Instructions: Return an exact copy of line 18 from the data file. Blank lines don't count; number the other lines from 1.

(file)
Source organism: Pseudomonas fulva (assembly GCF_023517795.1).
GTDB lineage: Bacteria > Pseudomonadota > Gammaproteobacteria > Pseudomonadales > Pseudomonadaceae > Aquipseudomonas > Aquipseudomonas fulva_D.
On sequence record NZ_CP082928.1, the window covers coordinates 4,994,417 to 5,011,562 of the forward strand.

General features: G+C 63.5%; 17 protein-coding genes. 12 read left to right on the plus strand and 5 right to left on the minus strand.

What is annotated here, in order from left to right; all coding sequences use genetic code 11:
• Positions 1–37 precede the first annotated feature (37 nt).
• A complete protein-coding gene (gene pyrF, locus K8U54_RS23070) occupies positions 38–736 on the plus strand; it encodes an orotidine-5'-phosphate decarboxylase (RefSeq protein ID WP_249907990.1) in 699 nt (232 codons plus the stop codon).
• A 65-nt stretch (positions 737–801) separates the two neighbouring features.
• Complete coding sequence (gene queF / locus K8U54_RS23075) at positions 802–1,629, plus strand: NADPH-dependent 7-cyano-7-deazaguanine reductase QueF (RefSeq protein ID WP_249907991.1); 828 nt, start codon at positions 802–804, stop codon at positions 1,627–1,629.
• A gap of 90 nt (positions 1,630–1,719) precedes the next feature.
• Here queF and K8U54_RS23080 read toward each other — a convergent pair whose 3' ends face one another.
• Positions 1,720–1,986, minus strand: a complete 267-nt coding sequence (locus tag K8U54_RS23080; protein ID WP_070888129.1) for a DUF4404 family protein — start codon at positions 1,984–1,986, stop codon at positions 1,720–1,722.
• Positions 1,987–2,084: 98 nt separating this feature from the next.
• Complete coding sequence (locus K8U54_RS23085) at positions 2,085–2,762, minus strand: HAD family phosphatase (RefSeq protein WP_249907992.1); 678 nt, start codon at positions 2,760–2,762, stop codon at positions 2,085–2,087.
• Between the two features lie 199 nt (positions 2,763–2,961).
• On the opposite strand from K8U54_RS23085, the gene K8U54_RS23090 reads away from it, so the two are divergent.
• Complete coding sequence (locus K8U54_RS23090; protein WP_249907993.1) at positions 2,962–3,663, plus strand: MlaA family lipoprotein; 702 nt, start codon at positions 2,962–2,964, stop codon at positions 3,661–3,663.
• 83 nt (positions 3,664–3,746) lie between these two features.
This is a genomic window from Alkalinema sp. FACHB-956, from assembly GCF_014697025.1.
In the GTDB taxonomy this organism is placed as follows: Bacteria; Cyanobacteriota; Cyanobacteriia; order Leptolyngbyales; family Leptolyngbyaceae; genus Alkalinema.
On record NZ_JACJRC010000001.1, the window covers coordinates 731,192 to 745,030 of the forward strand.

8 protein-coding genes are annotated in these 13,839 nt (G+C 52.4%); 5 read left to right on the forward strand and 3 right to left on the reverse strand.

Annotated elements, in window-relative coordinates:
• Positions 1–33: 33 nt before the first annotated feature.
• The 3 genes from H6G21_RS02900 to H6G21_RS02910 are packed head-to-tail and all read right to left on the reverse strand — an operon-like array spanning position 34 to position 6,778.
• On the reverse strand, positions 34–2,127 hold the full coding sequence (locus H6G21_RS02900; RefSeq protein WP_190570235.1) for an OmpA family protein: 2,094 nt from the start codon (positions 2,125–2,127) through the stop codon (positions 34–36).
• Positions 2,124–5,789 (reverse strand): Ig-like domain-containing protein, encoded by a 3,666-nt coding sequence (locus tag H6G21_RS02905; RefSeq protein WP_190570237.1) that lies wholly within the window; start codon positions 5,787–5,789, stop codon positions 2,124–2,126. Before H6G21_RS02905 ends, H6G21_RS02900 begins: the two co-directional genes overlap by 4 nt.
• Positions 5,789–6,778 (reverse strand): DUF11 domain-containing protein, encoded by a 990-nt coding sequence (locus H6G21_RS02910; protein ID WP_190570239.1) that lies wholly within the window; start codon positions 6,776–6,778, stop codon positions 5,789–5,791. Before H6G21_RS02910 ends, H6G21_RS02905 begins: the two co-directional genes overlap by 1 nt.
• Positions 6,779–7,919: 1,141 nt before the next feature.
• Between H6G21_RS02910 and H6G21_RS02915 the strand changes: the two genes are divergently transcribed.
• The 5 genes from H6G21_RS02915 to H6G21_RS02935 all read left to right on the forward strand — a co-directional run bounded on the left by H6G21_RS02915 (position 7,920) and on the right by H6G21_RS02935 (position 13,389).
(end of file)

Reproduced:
• 83 nt (positions 3,664–3,746) lie between these two features.